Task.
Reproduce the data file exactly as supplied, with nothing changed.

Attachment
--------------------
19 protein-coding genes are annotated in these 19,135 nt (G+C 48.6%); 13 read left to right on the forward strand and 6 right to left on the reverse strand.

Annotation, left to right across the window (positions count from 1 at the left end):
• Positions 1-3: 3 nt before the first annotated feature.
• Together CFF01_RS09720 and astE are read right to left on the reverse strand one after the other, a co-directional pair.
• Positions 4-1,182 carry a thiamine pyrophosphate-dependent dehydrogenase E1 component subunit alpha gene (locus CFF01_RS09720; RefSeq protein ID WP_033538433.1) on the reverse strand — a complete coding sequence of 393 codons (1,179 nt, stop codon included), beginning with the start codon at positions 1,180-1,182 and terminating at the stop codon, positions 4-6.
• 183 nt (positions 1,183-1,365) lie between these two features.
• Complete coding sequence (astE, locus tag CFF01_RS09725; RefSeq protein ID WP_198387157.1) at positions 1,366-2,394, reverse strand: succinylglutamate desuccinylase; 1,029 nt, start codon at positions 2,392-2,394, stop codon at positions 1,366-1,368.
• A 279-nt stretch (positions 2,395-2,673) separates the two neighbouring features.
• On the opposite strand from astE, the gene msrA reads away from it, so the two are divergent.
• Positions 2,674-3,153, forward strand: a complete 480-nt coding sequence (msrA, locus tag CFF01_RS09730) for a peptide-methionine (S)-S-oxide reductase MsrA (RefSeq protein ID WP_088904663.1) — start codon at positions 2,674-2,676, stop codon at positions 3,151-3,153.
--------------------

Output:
19 protein-coding genes are annotated in these 19,135 nt (G+C 48.6%); 13 read left to right on the forward strand and 6 right to left on the reverse strand.

Annotation, left to right across the window (positions count from 1 at the left end):
• Positions 1-3: 3 nt before the first annotated feature.
• Together CFF01_RS09720 and astE are read right to left on the reverse strand one after the other, a co-directional pair.
• Positions 4-1,182 carry a thiamine pyrophosphate-dependent dehydrogenase E1 component subunit alpha gene (locus CFF01_RS09720; RefSeq protein ID WP_033538433.1) on the reverse strand — a complete coding sequence of 393 codons (1,179 nt, stop codon included), beginning with the start codon at positions 1,180-1,182 and terminating at the stop codon, positions 4-6.
• 183 nt (positions 1,183-1,365) lie between these two features.
• Complete coding sequence (astE, locus tag CFF01_RS09725; RefSeq protein ID WP_198387157.1) at positions 1,366-2,394, reverse strand: succinylglutamate desuccinylase; 1,029 nt, start codon at positions 2,392-2,394, stop codon at positions 1,366-1,368.
• A 279-nt stretch (positions 2,395-2,673) separates the two neighbouring features.
• On the opposite strand from astE, the gene msrA reads away from it, so the two are divergent.
• Positions 2,674-3,153, forward strand: a complete 480-nt coding sequence (msrA, locus tag CFF01_RS09730) for a peptide-methionine (S)-S-oxide reductase MsrA (RefSeq protein ID WP_088904663.1) — start codon at positions 2,674-2,676, stop codon at positions 3,151-3,153.